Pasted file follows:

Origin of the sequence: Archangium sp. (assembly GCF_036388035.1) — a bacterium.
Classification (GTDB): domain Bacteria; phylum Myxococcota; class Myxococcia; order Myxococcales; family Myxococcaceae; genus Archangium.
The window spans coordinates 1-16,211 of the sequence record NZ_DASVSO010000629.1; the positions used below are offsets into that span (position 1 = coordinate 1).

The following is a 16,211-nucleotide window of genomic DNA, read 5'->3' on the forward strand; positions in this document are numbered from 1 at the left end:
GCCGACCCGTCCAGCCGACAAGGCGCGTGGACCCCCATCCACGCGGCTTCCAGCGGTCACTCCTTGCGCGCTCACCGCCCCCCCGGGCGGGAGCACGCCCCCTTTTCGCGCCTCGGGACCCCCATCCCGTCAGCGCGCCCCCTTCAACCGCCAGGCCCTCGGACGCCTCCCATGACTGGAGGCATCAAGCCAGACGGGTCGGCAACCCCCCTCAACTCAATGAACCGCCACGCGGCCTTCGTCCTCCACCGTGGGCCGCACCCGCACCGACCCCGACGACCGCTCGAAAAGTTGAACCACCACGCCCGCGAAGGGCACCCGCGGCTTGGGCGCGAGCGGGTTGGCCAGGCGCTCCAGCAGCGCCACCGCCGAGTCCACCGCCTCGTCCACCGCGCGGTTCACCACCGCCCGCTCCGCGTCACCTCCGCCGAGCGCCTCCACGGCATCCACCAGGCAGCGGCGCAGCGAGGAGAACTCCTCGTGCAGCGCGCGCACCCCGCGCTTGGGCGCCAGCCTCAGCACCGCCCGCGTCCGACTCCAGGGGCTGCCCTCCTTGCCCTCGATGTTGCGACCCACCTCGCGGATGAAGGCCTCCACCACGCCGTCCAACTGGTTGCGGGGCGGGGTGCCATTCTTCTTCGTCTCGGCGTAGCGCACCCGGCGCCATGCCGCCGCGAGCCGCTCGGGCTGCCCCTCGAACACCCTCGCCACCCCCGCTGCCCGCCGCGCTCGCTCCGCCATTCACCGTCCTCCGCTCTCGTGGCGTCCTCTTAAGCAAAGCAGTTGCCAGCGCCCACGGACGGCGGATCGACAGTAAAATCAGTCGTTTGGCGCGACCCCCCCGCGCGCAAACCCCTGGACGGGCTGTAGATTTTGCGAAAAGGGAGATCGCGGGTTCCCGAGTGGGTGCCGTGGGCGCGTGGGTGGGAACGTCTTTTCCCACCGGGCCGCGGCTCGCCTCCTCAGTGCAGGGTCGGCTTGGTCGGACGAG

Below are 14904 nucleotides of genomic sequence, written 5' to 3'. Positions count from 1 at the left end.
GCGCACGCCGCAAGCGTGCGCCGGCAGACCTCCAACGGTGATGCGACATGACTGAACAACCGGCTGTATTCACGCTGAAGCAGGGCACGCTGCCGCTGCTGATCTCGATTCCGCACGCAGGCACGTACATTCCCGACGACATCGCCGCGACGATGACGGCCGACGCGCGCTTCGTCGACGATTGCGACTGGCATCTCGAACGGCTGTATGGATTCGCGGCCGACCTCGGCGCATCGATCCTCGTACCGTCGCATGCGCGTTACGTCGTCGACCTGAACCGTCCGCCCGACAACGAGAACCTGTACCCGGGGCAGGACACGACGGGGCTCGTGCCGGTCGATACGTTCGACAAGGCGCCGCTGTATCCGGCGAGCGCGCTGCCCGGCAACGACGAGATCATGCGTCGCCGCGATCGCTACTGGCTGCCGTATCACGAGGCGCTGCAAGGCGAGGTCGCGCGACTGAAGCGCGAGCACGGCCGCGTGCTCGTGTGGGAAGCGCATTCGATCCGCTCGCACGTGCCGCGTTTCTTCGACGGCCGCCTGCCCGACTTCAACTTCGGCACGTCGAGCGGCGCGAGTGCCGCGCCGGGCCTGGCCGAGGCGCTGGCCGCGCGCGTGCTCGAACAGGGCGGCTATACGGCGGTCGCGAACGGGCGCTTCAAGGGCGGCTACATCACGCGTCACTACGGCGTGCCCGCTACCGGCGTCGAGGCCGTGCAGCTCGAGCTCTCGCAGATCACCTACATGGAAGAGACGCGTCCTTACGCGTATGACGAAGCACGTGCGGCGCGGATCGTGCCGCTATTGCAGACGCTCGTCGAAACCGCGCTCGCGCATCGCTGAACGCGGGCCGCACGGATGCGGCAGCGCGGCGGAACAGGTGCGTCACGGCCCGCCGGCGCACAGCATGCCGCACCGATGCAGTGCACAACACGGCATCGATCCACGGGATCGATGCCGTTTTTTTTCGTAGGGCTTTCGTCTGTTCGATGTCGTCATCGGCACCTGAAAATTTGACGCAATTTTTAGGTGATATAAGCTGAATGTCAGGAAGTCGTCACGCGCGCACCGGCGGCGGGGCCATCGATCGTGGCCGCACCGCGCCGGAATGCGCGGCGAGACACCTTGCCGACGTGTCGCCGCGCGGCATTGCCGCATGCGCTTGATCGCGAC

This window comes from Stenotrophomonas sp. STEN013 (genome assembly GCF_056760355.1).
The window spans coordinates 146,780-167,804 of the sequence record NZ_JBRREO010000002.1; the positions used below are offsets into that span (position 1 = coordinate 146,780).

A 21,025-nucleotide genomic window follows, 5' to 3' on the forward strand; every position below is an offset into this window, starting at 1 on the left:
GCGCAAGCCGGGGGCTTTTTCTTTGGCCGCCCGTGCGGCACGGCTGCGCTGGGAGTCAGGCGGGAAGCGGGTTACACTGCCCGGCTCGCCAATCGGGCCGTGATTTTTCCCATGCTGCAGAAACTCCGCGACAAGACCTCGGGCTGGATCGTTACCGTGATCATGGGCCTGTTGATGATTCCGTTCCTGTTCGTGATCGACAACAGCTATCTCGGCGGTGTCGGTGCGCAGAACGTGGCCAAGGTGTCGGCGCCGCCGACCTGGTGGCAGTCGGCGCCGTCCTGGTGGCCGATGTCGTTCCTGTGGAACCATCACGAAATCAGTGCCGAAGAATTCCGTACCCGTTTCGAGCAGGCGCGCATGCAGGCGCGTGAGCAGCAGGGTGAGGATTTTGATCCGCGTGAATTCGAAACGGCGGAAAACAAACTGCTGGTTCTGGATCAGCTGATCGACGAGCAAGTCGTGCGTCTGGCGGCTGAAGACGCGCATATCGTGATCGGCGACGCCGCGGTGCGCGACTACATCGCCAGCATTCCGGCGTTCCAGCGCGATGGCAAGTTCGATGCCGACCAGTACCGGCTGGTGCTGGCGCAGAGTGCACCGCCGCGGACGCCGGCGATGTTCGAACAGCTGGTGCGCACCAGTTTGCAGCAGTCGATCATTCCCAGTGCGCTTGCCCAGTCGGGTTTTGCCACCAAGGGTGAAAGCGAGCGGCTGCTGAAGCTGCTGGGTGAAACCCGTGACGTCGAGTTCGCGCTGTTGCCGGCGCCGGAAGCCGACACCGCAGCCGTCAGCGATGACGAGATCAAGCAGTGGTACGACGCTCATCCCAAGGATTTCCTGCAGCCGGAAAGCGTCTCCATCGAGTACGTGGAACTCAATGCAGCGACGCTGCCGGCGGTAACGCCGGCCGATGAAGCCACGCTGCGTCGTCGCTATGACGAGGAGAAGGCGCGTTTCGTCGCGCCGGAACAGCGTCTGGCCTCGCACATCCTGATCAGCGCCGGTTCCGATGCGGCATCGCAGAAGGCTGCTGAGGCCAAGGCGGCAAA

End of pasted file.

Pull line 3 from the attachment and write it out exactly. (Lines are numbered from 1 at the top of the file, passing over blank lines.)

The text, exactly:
The window spans coordinates 1-16,211 of the sequence record NZ_DASVSO010000629.1; the positions used below are offsets into that span (position 1 = coordinate 1).